LDAP stands for Lightweight Directory Access Protocol. It is a method of organizing data for use with databases that follow LDAP standards. This is an open standard, so any organization can use the builds without paying a license fee.
An LDAP directory is optimized for read-on-write, an excellent choice for long-term storage but not for active databases. Lightweight Directory Access Protocol's free license and read-centric nature has made it a popular way to organize information in data warehouses.
The most confusing aspect of LDAP is what exactly the protocol is. Lightweight Directory Access Protocol is a method of organizing and storing data. An LDAP database is a database that stores information according to protocol. This point gets very muddy as the terminologies converge.
Lightweight Directory Access Protocol is both open standard and cross-platform. This means that any user on any system can easily use and modify LDAP databases.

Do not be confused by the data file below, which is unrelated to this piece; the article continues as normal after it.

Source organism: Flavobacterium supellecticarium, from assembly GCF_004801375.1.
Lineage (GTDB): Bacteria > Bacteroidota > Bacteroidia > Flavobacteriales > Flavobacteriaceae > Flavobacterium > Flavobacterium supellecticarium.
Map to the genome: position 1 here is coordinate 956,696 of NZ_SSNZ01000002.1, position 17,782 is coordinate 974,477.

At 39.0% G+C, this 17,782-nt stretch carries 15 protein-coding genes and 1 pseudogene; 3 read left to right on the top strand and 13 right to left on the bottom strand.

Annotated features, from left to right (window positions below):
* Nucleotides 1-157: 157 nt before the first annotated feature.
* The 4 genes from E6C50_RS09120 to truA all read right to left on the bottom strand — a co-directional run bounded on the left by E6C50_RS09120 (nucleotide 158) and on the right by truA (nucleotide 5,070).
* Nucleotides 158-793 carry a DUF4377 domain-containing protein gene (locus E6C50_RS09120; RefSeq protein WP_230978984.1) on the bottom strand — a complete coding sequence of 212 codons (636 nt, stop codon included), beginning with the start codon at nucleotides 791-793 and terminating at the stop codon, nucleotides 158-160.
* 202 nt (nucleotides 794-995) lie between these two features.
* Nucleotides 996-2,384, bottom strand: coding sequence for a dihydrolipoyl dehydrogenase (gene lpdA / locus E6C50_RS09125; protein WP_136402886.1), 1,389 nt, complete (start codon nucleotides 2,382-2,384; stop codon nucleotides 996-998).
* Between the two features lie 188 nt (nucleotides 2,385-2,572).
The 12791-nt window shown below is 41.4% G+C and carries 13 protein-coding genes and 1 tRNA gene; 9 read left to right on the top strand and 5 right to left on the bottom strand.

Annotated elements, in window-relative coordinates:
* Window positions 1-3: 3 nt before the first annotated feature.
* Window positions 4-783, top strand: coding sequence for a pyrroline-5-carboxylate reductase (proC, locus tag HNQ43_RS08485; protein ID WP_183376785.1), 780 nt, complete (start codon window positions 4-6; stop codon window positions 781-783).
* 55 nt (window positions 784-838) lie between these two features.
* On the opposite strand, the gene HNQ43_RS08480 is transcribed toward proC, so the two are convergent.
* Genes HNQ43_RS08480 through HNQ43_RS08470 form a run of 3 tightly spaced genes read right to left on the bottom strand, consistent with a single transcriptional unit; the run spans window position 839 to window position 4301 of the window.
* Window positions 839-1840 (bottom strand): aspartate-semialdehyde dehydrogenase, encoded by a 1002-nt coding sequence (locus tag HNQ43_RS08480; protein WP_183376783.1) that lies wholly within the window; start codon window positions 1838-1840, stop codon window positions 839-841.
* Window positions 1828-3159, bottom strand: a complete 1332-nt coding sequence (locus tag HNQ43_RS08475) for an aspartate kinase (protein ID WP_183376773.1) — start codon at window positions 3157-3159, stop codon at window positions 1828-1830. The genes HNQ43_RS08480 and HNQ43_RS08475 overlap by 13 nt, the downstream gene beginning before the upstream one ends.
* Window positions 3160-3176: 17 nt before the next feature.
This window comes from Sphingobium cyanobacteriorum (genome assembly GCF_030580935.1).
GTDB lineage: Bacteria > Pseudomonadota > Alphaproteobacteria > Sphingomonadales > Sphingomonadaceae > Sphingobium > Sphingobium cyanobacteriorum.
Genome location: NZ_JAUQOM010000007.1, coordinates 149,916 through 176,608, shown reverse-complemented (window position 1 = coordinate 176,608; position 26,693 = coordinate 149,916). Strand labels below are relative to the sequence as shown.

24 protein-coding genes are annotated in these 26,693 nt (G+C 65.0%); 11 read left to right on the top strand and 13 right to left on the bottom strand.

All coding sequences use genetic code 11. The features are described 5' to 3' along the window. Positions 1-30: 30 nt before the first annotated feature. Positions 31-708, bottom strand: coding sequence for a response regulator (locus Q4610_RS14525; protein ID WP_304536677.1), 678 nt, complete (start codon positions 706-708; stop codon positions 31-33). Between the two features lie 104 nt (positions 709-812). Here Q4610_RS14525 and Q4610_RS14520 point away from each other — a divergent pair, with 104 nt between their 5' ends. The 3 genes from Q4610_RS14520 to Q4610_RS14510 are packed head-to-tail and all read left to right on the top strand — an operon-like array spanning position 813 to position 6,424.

It also easily handles virtual database systems, allowing several databases to act as a single entity on the client side. Finally, it incorporates Internet Protocols directly into its specifications, allowing it to be accessed over an Internet connection almost painlessly.
Because LDAP adds so much to it, the protocol has become very popular as a means of storing information over a wide network. Most modern database designs are capable of accessing LDAP databases even if they do not directly use Lightweight Directory Access Protocol. This has increased the popularity of the protocols because almost every major database has LDAP built in or available via a plugin.
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